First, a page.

Pavlovo. A reconnaissance patrol has nothing to do inside a town and it is recommended to observe them from a distance. In this case the hilly terrain is playing tricks with our mission and we need to infiltrate via the wooded terrain near the town to actually see something. This was possible only because the town appeared to be not defended. I took #4 and #6 with me and kept the support team (red) back.
If an enemy force would be present in Pavlovo, our support team wouldn't be here in time to save our rear ends. Sigh!


Bingo! An enemy artillery position just north of Pavlovo. Premium target that if destroyed will negate the enemy the use of indirect fire support.
Well, mission accomplished (Pavlovo is undefended and an enemy artillery firebase). Backtracking and starting our move back to friendly lines, the sight of a support trucks in Pavlovo was an irresistible temptation.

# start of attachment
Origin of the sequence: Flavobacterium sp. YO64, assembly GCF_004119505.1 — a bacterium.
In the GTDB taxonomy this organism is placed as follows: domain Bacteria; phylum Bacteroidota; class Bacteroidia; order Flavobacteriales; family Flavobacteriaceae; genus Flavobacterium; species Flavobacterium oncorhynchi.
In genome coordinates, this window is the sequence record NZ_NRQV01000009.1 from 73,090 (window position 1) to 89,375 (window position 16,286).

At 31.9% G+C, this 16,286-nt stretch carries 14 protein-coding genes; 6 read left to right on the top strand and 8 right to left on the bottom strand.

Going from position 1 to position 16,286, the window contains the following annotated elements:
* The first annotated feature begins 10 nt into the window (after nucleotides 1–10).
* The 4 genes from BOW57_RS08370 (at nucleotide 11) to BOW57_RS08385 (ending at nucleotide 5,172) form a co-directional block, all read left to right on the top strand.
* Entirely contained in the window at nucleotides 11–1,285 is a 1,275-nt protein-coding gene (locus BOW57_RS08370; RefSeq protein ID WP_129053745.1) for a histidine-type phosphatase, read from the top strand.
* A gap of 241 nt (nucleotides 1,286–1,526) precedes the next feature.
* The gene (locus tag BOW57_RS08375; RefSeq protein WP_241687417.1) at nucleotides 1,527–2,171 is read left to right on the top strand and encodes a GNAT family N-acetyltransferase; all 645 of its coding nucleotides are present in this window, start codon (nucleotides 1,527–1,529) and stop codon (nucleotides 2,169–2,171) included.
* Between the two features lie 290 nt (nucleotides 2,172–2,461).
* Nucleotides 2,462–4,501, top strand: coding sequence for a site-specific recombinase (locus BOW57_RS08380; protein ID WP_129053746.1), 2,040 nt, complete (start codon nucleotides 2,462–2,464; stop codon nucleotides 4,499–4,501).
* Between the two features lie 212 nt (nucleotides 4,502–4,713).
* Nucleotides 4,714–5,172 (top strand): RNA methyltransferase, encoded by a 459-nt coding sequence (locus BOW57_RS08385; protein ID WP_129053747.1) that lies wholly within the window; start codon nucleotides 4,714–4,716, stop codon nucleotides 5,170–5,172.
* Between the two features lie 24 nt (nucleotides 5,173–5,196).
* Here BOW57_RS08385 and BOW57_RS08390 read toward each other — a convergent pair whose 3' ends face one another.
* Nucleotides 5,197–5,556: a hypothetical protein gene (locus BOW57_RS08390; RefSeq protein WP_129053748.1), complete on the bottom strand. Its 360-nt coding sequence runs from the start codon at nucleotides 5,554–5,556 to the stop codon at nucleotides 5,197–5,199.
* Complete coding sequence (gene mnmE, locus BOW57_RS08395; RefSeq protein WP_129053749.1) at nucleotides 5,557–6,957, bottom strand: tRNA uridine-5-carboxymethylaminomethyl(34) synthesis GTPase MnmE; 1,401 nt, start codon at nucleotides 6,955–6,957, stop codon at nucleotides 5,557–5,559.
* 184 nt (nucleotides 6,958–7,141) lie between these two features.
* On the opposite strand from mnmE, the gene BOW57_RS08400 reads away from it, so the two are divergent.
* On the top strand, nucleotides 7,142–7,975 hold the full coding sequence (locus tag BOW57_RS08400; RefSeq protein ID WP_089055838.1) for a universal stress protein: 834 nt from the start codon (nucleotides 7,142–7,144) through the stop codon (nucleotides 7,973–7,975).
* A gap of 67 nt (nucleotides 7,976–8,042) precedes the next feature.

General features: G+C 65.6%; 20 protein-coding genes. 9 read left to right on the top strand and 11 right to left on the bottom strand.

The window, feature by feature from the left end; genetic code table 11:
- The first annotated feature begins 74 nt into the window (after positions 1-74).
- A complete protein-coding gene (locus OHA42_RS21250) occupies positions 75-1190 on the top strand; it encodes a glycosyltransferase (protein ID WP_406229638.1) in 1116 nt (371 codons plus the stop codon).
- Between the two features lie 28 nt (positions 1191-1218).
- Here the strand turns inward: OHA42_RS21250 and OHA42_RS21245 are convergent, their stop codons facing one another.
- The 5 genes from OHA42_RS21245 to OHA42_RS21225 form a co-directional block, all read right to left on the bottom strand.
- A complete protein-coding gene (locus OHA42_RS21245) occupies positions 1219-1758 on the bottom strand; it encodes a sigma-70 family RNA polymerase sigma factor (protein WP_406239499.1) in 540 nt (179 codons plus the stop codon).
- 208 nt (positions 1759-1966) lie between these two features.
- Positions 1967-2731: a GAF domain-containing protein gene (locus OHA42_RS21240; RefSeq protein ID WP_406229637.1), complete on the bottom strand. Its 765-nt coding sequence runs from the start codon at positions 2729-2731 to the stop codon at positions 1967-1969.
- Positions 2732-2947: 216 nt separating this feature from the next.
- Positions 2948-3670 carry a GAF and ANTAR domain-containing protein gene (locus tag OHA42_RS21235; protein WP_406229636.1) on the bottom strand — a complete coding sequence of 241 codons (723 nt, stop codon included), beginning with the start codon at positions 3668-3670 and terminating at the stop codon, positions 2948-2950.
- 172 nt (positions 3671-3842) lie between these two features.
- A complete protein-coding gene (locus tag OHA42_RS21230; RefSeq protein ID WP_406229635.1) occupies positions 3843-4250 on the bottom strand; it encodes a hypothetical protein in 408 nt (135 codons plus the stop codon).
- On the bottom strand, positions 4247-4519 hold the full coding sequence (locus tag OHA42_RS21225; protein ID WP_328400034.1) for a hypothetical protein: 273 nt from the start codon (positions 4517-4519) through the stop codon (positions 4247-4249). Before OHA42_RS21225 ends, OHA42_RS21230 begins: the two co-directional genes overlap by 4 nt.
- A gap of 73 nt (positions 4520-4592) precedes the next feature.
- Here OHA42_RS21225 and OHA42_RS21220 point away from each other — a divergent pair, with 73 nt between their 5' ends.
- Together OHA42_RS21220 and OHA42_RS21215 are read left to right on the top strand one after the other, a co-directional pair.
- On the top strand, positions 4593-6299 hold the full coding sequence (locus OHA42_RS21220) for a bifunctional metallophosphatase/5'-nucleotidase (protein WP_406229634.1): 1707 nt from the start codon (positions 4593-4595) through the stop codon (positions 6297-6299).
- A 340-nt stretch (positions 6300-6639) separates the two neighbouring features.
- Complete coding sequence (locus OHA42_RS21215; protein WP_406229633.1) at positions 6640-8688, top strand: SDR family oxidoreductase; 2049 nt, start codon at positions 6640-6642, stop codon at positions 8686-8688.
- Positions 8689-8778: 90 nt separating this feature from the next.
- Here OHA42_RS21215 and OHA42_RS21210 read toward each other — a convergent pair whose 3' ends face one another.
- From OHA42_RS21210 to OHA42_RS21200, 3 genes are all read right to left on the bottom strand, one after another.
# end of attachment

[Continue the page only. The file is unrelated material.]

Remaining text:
Our reconnaissance patrol and the enemy positions we found on the way.
Cheers,







6 comments:

Anonymous said...

A really nice initiative! You just got me to start up ArmA, neglecting that I actually had important matters to tend to. There is no day like tomorrow! ;)


-Pergite

Grimm said...

Nice AAR JC, as always I must say. Like the first comment said, it's nice to see how arma can fit and illustrate many theorical situations.

Concerning Arma (Pergite), do not hesitate to play with the editor, which is an amazing and powerful feature.

Anonymous said...

Great stuff again JC. Just waiting to get my new vid card to play ARMA properly!

Gillers

JC said...

Thanks gents for your comments,

More coming soon.

@Gillers, ArmA is CPU intensive. Don't forget that front!

Cheers,

Anonymous said...

Another brilliant article JC! Happy hunting!
-tFS

JC said...

Ey tFS,

Thanks for your comment. New entry is up.

Cheers,